This protocol seems to do that pretty well considering that neither POV scene description nor macro language are particularly expressive languages.
The first step adds to what I showed you last time about how I pick a camera position. Leaving off the bit that insures
CameraIndex exists, the bit that sets the render camera looks like this:
studio_animation variable, if defined, puts the render into animation mode.
(Which, as you see, disables the whole camera-selection protocol previously discussed; we’re not in Kansas anymore!)
studio_animation variable does more than just switch to animation mode. The first level of structure inside the
#else above is a
#switch statement with a
#case for each segment of the planned animation:
A “movie” (a long animation) consists of multiple animation segments. This is mainly a complexity management technique.In POV, you can have the
clockrun from any value to any value, so it’s possible to create a single long animation.
But you still end up with a
#switch structure to allow different kinds of movement. Each segment sees a different clock range, which requires a bit of normalization.
I find it easier to just have separate animations (there are some output considerations that also make this a good idea).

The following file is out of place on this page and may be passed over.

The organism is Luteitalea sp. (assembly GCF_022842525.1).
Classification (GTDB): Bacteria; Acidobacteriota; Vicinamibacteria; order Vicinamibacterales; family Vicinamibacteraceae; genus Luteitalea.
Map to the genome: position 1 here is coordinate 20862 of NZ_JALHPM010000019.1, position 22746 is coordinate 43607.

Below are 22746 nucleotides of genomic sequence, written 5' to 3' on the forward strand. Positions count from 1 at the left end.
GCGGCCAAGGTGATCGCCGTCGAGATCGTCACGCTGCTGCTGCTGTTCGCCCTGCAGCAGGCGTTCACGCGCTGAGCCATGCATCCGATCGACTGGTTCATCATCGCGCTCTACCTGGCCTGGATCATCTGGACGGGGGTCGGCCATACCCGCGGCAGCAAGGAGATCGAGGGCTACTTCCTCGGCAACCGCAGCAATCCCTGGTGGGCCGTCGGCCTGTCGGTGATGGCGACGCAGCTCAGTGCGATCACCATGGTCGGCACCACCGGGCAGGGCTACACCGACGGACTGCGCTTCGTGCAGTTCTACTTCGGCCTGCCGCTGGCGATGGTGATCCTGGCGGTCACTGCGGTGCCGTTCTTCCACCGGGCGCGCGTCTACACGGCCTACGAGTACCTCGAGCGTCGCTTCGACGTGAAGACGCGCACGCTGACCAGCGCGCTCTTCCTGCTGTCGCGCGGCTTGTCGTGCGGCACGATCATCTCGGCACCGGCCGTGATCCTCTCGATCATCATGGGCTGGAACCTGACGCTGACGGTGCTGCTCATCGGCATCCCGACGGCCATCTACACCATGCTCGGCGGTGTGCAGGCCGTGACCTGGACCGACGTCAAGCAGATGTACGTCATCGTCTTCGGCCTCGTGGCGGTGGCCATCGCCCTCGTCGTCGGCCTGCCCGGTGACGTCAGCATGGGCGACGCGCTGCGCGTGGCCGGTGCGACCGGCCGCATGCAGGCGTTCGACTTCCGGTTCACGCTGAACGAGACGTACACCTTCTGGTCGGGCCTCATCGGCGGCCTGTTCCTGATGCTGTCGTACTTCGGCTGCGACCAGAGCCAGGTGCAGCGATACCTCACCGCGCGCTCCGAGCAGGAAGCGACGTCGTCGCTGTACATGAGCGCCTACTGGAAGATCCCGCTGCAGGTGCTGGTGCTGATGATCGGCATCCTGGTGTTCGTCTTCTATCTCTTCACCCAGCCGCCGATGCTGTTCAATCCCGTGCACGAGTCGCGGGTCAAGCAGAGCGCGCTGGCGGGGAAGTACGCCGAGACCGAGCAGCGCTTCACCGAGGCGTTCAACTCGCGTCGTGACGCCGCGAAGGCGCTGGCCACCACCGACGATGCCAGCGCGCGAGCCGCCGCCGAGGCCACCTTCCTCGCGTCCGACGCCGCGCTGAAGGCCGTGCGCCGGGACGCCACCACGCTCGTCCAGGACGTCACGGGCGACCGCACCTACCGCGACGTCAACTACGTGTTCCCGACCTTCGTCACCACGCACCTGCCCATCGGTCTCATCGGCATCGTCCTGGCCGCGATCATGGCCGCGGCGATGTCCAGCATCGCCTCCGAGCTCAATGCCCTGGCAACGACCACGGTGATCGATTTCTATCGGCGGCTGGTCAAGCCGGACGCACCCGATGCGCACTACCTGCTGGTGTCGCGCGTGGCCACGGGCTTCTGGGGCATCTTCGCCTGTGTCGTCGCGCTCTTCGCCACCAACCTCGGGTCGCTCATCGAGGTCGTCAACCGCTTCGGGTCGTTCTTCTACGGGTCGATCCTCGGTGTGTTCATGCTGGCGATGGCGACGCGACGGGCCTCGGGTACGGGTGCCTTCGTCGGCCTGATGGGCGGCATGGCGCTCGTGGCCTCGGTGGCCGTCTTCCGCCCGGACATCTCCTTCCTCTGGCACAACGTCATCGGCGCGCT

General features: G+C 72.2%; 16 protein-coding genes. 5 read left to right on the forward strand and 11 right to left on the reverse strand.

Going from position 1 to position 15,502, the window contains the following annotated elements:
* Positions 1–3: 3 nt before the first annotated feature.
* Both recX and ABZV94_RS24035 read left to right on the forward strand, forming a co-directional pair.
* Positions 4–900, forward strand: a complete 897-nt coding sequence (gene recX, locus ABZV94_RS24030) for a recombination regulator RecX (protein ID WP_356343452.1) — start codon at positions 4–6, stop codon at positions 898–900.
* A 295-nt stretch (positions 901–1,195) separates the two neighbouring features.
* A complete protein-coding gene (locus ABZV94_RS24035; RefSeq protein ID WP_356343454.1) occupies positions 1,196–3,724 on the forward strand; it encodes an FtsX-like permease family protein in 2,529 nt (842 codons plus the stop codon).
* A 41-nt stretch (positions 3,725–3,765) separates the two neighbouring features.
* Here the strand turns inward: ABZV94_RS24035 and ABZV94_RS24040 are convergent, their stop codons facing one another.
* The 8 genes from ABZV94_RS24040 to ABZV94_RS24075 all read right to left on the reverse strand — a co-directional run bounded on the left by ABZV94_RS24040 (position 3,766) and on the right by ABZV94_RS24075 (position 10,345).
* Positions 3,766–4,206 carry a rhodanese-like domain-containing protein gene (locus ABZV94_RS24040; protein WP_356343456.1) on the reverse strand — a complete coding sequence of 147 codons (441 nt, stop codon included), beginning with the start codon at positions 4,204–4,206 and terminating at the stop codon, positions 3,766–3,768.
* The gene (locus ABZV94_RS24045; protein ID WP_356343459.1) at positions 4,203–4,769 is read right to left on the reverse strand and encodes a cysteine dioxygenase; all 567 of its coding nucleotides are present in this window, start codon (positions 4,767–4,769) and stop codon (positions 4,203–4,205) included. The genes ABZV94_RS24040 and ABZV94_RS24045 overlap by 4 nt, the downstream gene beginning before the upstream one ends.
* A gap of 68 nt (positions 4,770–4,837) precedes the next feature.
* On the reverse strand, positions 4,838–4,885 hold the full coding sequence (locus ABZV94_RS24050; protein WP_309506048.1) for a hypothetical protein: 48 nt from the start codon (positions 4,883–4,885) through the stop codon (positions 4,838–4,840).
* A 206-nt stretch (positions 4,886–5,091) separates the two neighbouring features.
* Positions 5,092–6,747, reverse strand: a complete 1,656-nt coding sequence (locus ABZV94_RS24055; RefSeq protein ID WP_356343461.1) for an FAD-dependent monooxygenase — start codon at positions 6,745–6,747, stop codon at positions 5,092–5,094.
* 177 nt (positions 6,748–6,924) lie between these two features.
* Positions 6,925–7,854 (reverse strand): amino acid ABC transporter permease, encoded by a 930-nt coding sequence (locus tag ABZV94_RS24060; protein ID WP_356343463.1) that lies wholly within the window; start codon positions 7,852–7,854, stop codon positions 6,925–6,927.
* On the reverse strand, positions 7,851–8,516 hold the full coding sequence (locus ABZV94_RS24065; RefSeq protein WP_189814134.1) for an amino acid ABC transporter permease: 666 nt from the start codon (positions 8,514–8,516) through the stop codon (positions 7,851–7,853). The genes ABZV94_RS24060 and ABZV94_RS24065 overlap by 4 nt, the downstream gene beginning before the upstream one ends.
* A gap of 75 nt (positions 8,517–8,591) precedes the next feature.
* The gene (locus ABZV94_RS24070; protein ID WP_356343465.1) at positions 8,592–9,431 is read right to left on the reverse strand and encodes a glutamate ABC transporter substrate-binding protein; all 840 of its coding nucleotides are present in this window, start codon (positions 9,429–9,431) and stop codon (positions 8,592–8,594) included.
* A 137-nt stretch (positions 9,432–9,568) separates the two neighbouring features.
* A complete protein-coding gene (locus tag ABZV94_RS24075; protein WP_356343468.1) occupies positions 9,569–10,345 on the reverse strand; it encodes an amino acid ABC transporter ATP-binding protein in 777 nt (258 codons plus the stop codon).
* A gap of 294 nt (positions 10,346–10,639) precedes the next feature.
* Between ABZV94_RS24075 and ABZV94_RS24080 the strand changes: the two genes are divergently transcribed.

Within each segment the camera can move, and independently its point of view can also change. My segments usually consist of a series of both in some combination. The camera might be moving forward while turning to look right and then back forward. That’s three sub-segments: turn right, look right, turn forward (all while moving forward).
Any distinct “phrase,” any movement with a distinct beginning and end, is a sub-segment. As the example above illustrates, there is a single camera “phrase” above (moving forward), but three point of view phrases.
Animations tend to look better when these are very independent. I accomplish this with the next level of structure; what’s inside the
#switch statements are exactly what I meant about still needing to break down individual phrases of movement. No way ’round lots of
To understand what’s inside the
#switch statements, it’s necessary to understand that bit labeled important local vars.
Each animation segment (each
#case like the one above), defines two sets of important variables: The camera positions within the segment, and the time slices that comprise the segment. They might look something like this:
Now what’s inside the those inner
#switch statements will make a bit more sense. (As for why one starts numbering at zero and the other at one, there is an explanation, but it’s lame and irrelevant anyway.)
Camera movements turn out to be very simple. Sometimes the camera is just standing in one spot for a sub-segment.
Other times it’s moving from point ‘A’ to point ‘B’. The first inner
#switch statement, the camera movement one, might start looking like this:
Here we use
#range clauses in the
#switch to catch slices of clock time. Now you see the reason for the
time_N variables. They’re designed for the
#range clauses. You also see how the
adjclock() function normalizes the sub-segment. I’ll discuss the
MoveCAM() macro below.